In Part 1 we talked about spin rate and how it affects fastballs. Part 2 will cover spin axis and tunneling fastballs and offspeed.
Spin Axis and Gyro Spin
There are few pitches thrown in baseball that are perfectly straight. Typically guys are said to have natural “run” movement towards the arm side or “cut” movement towards the glove side. This is because very few people have true backspin on the baseball. The angle or tilt of the baseball will alter the way that it moves. This angle or tilt is typically referred to as the spin axis.
While fastballs can be altered by changing the axis, breaking balls are even more susceptible to change in this way. For example a true overhand curveball would ideally be thrown perfect topspin, a 12 o’clock axis. As it reaches home plate it would work straight down (like a shadow hitting the 12 and the 6 on a clock) giving it a significant amount of vertical break and very little horizontal break. However, if the spin axis was closer to 11:00, the pitch would still have significant vertical break, but also more horizontal break. One is not necessarily better than the other, however knowing which spin your pitch has is important. While the spin rate of a breaking pitch is important it works differently than a fastball because not all spin is equal.
There is another factor that goes along with spin axis - gyro spin. Everyone has heard of the famous gyro ball that was said to be the secret weapon of Daisuke Matsuzaka. Gyro spin is similar the spiral of a football. It allows the ball to resist drag but also keeps the ball straight. Therefore a gyro ball would spin like a football and stay straight (also known as a bad slider). The amount of gyro spin on each pitch will factor into the overall effectiveness of the pitch. With the exception of sliders, the less gyro spin the better as this spin does not help the pitch break. As I said earlier, not all spin is created equal. Rapsodo provides a number for the total spin minus the gyro spin on each pitch, also known as useful spin. The ball will typically break more if there is less gyro spin, or more true spin driving the break of the pitch.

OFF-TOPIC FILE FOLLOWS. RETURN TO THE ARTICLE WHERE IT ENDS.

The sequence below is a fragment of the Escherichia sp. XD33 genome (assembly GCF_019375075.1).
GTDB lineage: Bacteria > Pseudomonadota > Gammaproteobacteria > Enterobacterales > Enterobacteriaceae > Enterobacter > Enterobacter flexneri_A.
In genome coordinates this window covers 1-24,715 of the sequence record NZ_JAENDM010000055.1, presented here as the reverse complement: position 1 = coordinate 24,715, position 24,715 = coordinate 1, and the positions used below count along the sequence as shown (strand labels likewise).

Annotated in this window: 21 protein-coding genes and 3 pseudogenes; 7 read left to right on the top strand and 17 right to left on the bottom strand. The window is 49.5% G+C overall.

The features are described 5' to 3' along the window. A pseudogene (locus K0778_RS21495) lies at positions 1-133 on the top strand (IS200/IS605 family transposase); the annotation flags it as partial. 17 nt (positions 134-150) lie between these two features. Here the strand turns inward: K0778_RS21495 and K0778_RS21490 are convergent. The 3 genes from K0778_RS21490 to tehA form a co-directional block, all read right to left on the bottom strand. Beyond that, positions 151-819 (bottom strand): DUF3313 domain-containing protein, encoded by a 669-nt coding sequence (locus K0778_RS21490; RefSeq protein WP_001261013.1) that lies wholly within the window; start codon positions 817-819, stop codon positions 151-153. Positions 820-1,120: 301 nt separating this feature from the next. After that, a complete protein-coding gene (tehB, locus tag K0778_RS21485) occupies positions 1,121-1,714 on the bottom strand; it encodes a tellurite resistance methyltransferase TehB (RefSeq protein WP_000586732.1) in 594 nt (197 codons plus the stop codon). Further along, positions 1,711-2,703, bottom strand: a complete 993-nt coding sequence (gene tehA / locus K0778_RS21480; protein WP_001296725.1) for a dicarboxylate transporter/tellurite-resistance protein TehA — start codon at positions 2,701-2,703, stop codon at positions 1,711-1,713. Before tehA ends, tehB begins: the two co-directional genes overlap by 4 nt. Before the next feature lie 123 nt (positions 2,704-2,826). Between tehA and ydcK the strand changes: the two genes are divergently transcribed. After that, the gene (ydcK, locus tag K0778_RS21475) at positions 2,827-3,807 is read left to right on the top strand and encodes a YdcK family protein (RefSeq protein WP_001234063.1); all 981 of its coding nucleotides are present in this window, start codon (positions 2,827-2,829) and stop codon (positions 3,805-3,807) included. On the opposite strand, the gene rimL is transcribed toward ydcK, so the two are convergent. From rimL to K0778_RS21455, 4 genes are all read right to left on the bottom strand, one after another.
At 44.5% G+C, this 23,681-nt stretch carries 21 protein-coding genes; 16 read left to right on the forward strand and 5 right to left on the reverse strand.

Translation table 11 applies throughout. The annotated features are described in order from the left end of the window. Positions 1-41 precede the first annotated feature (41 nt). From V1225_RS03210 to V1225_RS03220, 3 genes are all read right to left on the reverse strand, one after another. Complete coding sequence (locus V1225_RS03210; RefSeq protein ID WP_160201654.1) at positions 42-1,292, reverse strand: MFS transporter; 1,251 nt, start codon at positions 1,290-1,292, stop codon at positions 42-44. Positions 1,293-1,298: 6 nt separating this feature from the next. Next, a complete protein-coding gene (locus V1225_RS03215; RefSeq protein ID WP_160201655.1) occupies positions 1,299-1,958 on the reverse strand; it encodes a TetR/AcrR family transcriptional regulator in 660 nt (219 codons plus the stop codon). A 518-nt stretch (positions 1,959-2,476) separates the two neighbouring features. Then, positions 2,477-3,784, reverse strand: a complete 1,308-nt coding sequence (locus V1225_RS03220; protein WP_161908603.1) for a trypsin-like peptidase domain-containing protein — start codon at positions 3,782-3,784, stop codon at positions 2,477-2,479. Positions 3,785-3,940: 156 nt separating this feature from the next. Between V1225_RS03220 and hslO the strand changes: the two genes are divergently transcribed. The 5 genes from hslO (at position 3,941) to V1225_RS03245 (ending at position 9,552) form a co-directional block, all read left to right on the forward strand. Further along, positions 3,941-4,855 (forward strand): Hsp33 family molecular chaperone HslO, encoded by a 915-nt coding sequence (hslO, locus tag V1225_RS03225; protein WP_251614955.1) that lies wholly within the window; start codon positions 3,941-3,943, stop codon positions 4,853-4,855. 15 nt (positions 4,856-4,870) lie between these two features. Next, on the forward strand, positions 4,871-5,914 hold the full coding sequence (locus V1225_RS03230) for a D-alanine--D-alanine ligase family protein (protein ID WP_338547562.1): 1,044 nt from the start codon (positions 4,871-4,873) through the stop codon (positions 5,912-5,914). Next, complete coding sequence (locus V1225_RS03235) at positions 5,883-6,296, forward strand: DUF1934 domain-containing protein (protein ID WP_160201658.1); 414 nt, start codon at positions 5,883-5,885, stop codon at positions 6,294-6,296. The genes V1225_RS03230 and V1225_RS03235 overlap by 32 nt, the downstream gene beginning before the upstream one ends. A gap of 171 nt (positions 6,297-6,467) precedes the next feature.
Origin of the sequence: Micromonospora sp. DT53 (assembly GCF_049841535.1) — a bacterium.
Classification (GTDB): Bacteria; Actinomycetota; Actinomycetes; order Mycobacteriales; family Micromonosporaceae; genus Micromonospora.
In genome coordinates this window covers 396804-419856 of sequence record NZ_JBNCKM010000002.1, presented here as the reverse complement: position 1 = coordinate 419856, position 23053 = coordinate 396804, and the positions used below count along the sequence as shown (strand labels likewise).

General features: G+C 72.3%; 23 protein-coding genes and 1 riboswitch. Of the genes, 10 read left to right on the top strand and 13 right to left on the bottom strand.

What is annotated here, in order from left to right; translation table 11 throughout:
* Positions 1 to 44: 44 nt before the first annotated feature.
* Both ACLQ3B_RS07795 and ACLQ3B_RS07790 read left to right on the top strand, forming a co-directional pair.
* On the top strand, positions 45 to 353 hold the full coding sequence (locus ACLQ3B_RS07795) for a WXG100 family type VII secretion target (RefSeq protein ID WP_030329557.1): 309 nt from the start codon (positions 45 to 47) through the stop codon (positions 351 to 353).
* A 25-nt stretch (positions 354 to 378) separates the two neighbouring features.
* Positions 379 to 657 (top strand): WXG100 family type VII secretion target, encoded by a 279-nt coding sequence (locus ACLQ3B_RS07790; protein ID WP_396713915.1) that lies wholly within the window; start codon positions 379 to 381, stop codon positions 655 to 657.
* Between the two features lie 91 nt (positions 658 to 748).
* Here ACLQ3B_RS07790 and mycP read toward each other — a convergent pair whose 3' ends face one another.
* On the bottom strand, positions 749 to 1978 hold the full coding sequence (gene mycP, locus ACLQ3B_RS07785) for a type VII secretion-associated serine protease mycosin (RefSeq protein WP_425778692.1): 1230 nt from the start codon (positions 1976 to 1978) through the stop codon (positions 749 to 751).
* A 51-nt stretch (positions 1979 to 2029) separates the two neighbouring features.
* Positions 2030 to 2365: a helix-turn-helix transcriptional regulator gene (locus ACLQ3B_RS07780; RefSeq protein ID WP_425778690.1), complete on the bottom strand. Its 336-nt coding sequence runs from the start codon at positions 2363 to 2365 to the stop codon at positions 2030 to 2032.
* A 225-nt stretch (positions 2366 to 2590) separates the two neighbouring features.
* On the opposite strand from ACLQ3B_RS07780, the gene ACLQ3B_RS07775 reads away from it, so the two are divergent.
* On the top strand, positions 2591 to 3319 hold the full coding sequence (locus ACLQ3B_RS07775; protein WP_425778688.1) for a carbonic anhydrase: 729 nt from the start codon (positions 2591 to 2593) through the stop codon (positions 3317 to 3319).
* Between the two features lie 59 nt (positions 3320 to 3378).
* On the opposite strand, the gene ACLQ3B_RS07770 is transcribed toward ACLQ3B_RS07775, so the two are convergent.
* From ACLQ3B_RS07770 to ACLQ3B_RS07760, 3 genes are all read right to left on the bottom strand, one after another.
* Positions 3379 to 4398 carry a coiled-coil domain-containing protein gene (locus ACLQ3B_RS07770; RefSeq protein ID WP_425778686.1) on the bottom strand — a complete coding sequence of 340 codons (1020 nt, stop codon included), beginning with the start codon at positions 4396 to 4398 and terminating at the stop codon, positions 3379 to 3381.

While it may be difficult to drastically improve the spin rate of a pitch in a short amount of time, the spin axis can often be changed simply by tinkering with grip and the feel at release. Knowing the spin axis and useful spin also takes the guesswork out of improving a pitch because it will provide instant feedback of if it improved. While much of it is still trial and error, it can even be beneficial just to know what the ball is really doing, not just what the eye test tells us. The classic, “get on top of it” is not always the answer. We often see that some guys are really just trying too hard to get a certain break. Some guys have struggled with curveballs for years that were really trying to force a slider, with an axis around 3:00 and low spin efficiency to break straight down. Breaking balls can be much easier to duplicate if you aren’t fighting them the whole time and the overall command can improve drastically.